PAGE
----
10. annc3333


    I"ve had almost the exact same experience as AuntJane, but for me, it wasn't "Intermittent Fasting" it was just decades of not bothering to pack a lunch or thinking that it was smart to keep all the calories available for the evening when I knew I was going to be eating all evening anyway. My health issues are much like hers, more and more severe allergy symptoms over the years, very painful vulvodynia and interstitial cystitis sparked by food triggers. And it never kept my weight down anyway, I probably ate twice the calories in the evenings than I ever would have if I had been well fueled during the day. Add to that, a very high carb diet based on the "low fat" myth that we were all sold, and I think it is lucky I am as healthy as I am. Blah, so many serious mistakes over the years!
  11. annc3333

    How do you heal the mind??

    I get overwhelmed as well when I am trying to guilt and brow beat myself back onto an eating plan, but one thing that has helped me get started is to make a deal with myself that I will eat as much as I want of all allowed foods. I forget about the palm sized this and the thumb sized that and the only three times a day…and just eat the foods that are allowed until I don't want to eat anymore. That way I don't start out feeling deprived and hungry when I am going through withdrawal symptoms. It only takes a couple days of this before I return to my right mind and I realize all the trauma of having to give up sugar was really…nothing. Once the sugar/grains are out of your system for a bit you can then decide you are ready to watch the portions and the meal timing and do it right. This technique has helped me many times over the years no matter what kind of plan I was starting. Be well, you are not alone, for sure.
  12. Elizabeth, I also have histamine issues and several very frustrating health issues that are related to that. If you do have issues with histamine then this diet can be hard because of the amount of meat and proteins. Histamine builds up in proteins very quickly. For a strict histamine diet they recommend getting meat that is only three days from slaughter. LOL, I've found that to be about impossible without buying your own cow! Anyway, what I do is stay away from bone broths or any soup that is simmered for a long time. Stay away from leftover proteins, as soon as you finish cooking a protein put it in serving sizes and put it right into the freezer, even if you are going to eat it tomorrow. Fresh fish is a big issue unless you can get it right from the boat. I bought a whole salmon last week (for a LOT of money) and after I ate a small serving my lips were tingling and my stomach was not good and I felt bad for the next day. The idea is to keep the overall level down, especially during allergy season when your body is already reacting to pollen, etc. Interestingly, I was all excited about canned coconut milk but had to stop after about five days as I had a very painful reaction to it. Maybe there is more histamine in canned coconut milk that we think.. That was a hard one to give up!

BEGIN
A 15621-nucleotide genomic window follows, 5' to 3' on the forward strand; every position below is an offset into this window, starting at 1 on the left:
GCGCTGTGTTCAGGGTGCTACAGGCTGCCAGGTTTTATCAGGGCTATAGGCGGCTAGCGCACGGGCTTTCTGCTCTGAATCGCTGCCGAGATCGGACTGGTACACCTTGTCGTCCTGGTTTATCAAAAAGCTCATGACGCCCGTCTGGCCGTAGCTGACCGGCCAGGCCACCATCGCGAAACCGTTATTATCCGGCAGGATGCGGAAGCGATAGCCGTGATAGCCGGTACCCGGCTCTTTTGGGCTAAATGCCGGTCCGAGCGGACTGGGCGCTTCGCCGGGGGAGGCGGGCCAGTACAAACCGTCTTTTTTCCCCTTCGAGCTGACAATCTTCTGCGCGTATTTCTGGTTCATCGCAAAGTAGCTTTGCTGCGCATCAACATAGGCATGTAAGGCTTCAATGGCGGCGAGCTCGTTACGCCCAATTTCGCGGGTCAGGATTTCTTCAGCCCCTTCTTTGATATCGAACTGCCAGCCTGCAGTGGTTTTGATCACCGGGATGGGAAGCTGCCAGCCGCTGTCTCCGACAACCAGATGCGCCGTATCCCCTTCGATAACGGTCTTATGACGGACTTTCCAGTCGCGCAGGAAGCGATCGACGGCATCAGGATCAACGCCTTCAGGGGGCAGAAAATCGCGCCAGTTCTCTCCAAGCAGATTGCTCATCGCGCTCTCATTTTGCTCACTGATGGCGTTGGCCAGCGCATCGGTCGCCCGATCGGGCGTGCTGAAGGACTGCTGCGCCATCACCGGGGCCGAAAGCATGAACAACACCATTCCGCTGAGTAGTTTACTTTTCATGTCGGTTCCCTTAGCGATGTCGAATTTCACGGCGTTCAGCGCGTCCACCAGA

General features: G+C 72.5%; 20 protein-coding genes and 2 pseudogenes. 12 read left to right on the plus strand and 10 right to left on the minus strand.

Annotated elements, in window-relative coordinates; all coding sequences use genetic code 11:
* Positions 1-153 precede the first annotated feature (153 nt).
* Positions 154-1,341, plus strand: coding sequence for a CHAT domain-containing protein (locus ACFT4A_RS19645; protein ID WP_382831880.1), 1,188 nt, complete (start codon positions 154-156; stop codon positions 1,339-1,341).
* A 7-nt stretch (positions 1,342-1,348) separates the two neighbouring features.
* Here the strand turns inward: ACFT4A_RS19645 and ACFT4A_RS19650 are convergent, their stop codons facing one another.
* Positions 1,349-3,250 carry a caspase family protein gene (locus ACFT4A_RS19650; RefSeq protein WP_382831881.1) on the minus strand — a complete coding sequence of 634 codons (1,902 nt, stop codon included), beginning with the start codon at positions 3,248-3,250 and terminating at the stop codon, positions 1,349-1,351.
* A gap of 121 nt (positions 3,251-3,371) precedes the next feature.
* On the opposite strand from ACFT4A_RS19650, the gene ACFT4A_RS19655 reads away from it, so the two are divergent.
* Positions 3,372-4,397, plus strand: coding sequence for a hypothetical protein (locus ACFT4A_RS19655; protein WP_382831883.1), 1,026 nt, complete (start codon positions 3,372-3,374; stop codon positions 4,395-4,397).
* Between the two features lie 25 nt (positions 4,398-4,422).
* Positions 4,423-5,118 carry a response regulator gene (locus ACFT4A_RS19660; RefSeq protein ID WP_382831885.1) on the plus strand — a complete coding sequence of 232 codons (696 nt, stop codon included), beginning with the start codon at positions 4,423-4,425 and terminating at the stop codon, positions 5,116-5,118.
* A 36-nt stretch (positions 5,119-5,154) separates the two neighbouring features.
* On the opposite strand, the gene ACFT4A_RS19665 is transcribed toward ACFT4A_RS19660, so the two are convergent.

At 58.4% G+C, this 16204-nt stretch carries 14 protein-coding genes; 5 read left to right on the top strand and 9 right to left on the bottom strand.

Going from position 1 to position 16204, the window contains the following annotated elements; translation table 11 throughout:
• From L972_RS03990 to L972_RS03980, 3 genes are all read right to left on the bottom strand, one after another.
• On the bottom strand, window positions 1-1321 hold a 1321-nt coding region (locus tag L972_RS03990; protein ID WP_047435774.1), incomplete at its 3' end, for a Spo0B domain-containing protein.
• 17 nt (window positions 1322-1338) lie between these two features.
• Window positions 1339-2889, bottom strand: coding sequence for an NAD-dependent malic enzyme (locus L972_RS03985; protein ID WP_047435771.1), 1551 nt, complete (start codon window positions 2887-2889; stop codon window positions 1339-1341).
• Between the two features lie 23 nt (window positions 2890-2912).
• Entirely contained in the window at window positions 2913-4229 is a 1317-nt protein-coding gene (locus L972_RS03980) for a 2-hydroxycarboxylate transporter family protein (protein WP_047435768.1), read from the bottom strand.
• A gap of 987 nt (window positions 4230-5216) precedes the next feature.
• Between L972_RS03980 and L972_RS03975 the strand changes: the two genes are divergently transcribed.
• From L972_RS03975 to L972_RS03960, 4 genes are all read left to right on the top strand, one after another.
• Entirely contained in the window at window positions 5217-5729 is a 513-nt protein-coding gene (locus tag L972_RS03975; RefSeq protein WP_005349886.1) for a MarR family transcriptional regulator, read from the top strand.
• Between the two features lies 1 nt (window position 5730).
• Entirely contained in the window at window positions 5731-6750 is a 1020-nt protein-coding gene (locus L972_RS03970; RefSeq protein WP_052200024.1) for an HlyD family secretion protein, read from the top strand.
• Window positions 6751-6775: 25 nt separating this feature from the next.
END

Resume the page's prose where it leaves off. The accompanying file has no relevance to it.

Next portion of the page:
13. annc3333

    Older women following Whole30

    I get this, I haven't started my Whole 30 yet, I'm in a learning phase, and my daughter gets married this weekend so I am not starting before then. But once I get organized and have read the book I'll jump in and do it right. I was logging just to get a sense of how this plan plays out. I love the data, but I am not trying to fit my food into any sort of requirements. I'm excited about putting away the scale and the logging activity and just eat three meals a day. Right now, I'm astounded at the amount of inflammation and such that could be draining away so quickly. Its encouraging to me that this plan could really help me when so many others have left me worse off than when I began.
  14. annc3333

    Whole 30 and itchy skins

    Histamine intolerance is very common for those of us with gut issues. Sometimes it isn't one food or another but the length of time a food has been stored after cooking and how much higher histamine foods you've eaten in the last while. I freeze all meat in individual servings as soon as I cook it.
  15. annc3333

    Older women following Whole30

    Well, I lost another half pound. Really. I'm shocked, that is 5 pounds in 7 days. I"m eating a LOT of food, 150 gms of carbs yesterday, including potatoes and a banana. I am not undereating, 2000 calories. Not exercising other than a walk yesterday. Feel great. Wow, I am fast becoming a true believer. I have been so messed up with trying to figure out what to eat and how much to eat of what kinds of foods. I've got Interstitial cystitis along with pelvic pain issues and I've had almost no symptoms. Like I said, I'm shocked. Amys, you wrote this above and it really touched me, Last, we ask you to consider that women have been sold a lie. Particularly as we continue on through life and count the years in a series of decades rather than as a series of seasons, we women need sturdy, strong bodies with a healthy layer of (hang on I'm gonna say it) fat. I'm not suggesting that we aim to be larger than our bodies want us to be; I am instead saying that there is no one on the planet who looks like women are told we need to look (even the models who show us those looks are photoshopped) I agree so much. I am most happy being a sturdy size 16, not happy outgrowing my size 18s, feeling sluggish and low energy, which is where this last year of dieting has left me. (sorry for going on so much here, but like I said, I'm in shock.)